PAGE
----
The Lebanese Army entered Friday the warring neighborhoods of Bab al-Tabbaneh and Jabal Mohsen in Tripoli, north Lebanon, following heavy overnight clashes between opponents and supporters of Syrian President Bashar Assad.
The Army Command issued a statement Friday calling on residents to report any suspicious activity in the vicinity.
“We call on residents living in areas that witnessed clashes in North Lebanon to cooperate with the army and report any suspicious activity,” the statement issued Friday afternoon said.
Meanwhile, gunmen battling fighters in Jabal Mohsen, which strongly supports Assad, unified under a Salafist fighter wanted by Lebanese authorities.
A late night meeting of the various groups in Bab Al-Tabbaneh, which oppose the Syrian president, agreed to appoint Husam Sabbagh, an Al-Qaeda-inspired fighter, as their military commander to lead the fight against Jabal Mohsen gunmen, sources among the groups said.
Sabbagh has several arrest warrants against him by Lebanese authorities for his prominent role during clashes between Fatah al-Islam and the Lebanese Army at Tripoli’s Palestinian refugee camp of Nahr al-Bared in 2007.
Following their defeat, authorities sought the arrest of 570 Fatah al-Islam members, many, but not all, were apprehended.
The sources said the groups, which met at Bab al-Tabbaneh’s Harba Mosque, unanimously picked Sabbagh to head the new leadership.
Prime Minister Najib Mikati telephoned Friday President Michel Sleiman to discuss the Tripoli violence.
The two agreed that a meeting of the Higher Defense Council be held under Mikati at Baabda Palace Sunday.
Sleiman, who normally heads the Higher Defense Council, started an official visit to Greece Thursday.
As deputy council head, Mikati – who spoke over the phone to Sleiman during a meeting at the Grand Serail with Interior Minister Marwan Charbel and police chief Maj. Gen. Ashraf Rifi – can chair the meeting.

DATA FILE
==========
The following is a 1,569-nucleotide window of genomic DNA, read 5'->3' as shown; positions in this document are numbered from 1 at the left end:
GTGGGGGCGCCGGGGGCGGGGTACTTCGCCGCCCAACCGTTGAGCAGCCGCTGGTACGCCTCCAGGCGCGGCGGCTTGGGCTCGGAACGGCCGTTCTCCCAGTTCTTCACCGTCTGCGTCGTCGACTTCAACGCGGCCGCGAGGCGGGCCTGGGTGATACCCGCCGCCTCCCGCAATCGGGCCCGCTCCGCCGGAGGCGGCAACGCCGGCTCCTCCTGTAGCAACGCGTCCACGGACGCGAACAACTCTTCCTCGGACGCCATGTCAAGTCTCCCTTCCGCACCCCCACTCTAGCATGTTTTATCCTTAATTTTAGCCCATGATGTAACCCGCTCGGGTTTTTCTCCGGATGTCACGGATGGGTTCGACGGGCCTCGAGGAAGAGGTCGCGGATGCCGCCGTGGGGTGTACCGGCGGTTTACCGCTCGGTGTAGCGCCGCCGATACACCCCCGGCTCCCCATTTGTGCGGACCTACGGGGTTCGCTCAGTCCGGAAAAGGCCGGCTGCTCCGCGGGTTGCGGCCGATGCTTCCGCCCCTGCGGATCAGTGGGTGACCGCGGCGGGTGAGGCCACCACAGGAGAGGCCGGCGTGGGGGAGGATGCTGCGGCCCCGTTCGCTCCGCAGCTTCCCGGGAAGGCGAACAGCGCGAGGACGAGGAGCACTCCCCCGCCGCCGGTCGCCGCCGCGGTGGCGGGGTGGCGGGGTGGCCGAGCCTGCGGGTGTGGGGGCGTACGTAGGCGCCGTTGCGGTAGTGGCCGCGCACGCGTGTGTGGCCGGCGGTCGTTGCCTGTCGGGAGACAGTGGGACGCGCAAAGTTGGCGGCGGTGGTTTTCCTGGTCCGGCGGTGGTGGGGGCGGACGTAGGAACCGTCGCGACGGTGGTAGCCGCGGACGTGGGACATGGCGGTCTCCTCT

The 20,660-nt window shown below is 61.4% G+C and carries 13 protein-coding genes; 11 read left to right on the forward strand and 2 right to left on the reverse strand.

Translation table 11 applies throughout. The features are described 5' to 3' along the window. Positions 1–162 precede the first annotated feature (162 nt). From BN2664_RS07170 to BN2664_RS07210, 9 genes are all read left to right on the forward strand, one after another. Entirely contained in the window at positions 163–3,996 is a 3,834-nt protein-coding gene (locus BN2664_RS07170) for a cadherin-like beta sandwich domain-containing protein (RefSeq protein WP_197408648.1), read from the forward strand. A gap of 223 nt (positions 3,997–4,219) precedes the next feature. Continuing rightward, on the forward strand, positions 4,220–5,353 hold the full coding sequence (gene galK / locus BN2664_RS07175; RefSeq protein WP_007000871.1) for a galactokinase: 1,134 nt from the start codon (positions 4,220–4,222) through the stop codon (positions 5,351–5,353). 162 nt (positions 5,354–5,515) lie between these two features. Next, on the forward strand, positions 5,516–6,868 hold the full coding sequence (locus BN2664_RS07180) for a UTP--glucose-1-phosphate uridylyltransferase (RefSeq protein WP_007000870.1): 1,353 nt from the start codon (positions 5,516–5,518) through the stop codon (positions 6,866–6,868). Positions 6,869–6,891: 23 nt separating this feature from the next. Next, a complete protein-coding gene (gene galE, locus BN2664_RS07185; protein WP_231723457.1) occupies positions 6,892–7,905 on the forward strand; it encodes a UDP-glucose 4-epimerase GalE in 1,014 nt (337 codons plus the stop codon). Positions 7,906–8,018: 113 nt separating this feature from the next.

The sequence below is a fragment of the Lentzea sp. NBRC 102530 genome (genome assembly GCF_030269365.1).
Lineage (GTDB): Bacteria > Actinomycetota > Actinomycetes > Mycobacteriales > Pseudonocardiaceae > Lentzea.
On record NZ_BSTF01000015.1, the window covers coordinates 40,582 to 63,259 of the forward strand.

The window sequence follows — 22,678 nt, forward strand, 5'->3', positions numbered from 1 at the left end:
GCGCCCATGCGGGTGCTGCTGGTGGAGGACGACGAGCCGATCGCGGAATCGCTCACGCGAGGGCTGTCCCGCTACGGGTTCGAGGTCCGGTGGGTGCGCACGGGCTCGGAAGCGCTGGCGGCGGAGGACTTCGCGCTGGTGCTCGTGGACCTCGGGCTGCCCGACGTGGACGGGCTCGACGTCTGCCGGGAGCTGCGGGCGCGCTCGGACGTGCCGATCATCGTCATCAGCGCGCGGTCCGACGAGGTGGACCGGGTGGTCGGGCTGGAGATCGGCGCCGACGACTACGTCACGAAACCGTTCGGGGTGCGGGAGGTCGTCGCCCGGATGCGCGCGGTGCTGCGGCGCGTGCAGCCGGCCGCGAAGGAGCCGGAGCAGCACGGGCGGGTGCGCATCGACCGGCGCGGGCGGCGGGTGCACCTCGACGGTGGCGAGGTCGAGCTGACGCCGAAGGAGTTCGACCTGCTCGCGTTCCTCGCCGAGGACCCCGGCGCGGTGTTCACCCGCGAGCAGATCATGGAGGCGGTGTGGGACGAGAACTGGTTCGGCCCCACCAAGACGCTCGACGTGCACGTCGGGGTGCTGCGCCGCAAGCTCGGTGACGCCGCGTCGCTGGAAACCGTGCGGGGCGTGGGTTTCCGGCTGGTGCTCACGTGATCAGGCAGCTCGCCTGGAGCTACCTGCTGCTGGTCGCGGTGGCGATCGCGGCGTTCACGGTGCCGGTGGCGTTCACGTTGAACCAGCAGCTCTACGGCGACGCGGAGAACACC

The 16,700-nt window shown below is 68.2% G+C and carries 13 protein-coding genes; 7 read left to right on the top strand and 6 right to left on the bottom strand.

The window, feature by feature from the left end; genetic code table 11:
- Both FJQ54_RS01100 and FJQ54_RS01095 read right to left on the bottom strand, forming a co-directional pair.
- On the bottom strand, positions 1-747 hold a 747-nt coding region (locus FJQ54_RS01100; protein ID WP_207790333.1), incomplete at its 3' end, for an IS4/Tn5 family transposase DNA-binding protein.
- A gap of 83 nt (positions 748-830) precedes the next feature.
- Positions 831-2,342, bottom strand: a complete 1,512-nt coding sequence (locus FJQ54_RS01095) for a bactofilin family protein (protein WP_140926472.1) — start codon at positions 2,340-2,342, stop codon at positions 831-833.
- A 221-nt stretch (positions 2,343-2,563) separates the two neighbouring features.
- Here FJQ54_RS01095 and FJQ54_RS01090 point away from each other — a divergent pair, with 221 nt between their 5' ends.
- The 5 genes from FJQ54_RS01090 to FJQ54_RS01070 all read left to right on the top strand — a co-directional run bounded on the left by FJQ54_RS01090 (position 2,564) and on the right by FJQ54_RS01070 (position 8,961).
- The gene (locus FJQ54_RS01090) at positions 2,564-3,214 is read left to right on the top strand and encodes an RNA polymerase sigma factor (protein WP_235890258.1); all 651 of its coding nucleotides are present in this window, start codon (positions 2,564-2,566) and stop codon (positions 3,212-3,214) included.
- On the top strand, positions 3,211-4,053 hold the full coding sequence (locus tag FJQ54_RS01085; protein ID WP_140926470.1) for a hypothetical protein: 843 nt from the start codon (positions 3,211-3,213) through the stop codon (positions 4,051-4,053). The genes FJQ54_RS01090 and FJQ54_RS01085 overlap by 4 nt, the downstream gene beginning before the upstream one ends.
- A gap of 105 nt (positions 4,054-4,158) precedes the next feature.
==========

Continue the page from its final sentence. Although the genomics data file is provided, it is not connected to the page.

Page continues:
Charbel will head to Tripoli later Friday to chair a sub-council meeting to discuss the hostilities.
Mikati was also briefed by military commander Gen. Jean Kahwagi on the measures taken by the Lebanese Army.
“The government continues to take all the necessary steps to maintain civil peace,” Mikati said in a statement Friday.
Mikati, who hails from Tripoli, returned to Beirut Thursday evening from an official visit to Italy. He canceled a scheduled visit to Nice, France, due to unrest in the northern city.
At least 13 people have been killed and more than 60 wounded in the latest round of hostilities between the rival neighborhoods which erupted Monday after news broke that a group of Lebanese Salafist fighters were ambushed by Syrian soldiers in the Syrian town of Tal Kalakh.
Reports differ on how many of the fighters were killed and wounded. Syrian state television has broadcast images of more than five dead bodies, saying that 21 Lebanese fell victim to the ambush.
Syrian Ambassador Ali Abdel-Karim Ali told Foreign Minister Adnan Mansour earlier in the week that Syria would return the Salafists’ bodies beginning Saturday, in three rounds, within the span of week.
Military Prosecutor Saqr Saqr has launched an investigation into the violence, aiming to prosecute those involved in the fighting as well as those who have fired on the Army.
Lebanese troops in trucks and armored vehicles entered the embattled districts at 6 a.m. Friday following a night of heavy exchanges of rocket-propelled grenades as well as mortar and machine-gun fire.